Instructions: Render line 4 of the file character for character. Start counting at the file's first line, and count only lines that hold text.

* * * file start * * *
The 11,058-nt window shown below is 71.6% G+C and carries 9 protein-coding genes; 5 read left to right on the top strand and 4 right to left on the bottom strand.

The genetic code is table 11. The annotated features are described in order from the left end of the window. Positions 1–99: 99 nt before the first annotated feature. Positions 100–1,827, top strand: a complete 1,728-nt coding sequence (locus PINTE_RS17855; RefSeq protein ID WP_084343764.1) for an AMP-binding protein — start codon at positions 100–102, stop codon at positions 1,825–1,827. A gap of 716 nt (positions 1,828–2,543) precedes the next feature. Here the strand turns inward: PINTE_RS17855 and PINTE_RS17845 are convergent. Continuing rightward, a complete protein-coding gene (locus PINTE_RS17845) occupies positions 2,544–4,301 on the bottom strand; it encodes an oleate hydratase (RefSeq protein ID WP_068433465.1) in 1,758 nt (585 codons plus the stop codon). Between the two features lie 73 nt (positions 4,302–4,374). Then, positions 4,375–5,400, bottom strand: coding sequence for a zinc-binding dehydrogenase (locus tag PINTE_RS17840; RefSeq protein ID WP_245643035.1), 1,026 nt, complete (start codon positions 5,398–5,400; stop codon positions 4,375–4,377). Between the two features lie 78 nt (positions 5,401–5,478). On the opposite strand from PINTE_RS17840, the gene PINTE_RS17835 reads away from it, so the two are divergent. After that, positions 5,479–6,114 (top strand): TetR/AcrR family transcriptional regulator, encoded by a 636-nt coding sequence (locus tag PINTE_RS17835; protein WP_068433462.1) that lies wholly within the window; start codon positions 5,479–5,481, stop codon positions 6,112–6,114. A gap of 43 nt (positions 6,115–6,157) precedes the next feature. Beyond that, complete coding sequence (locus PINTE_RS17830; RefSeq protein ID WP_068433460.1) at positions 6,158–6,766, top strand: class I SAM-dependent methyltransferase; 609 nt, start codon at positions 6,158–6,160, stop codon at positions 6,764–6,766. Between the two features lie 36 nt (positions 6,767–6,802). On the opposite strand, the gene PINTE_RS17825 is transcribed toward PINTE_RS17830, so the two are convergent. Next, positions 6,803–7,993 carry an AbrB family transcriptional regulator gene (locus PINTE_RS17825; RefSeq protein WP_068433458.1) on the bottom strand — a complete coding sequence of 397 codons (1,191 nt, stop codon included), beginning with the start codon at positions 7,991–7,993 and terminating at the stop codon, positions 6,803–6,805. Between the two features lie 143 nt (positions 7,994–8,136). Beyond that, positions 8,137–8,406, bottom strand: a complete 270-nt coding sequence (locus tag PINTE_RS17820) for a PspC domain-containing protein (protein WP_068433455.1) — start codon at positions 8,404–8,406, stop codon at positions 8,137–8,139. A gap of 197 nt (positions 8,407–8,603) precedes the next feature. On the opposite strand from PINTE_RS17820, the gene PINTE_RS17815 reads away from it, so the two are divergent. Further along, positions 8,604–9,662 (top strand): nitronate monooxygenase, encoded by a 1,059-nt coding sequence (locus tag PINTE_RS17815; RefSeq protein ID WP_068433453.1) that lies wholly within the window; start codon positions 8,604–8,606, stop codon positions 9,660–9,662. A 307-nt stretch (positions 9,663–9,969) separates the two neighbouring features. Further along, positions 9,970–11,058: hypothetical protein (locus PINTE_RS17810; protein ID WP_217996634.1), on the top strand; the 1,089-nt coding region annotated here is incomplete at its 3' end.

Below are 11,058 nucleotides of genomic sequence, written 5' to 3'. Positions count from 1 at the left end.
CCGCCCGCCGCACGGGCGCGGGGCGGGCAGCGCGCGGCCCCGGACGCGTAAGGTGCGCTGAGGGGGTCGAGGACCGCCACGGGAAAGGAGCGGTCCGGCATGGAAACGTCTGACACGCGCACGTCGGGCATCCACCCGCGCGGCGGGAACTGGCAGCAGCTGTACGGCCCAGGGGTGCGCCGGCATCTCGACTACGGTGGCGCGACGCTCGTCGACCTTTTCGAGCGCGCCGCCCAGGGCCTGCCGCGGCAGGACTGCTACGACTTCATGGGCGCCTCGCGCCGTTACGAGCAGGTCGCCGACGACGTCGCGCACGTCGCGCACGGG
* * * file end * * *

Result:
CCGCCCGCCGCACGGGCGCGGGGCGGGCAGCGCGCGGCCCCGGACGCGTAAGGTGCGCTGAGGGGGTCGAGGACCGCCACGGGAAAGGAGCGGTCCGGCATGGAAACGTCTGACACGCGCACGTCGGGCATCCACCCGCGCGGCGGGAACTGGCAGCAGCTGTACGGCCCAGGGGTGCGCCGGCATCTCGACTACGGTGGCGCGACGCTCGTCGACCTTTTCGAGCGCGCCGCCCAGGGCCTGCCGCGGCAGGACTGCTACGACTTCATGGGCGCCTCGCGCCGTTACGAGCAGGTCGCCGACGACGTCGCGCACGTCGCGCACGGG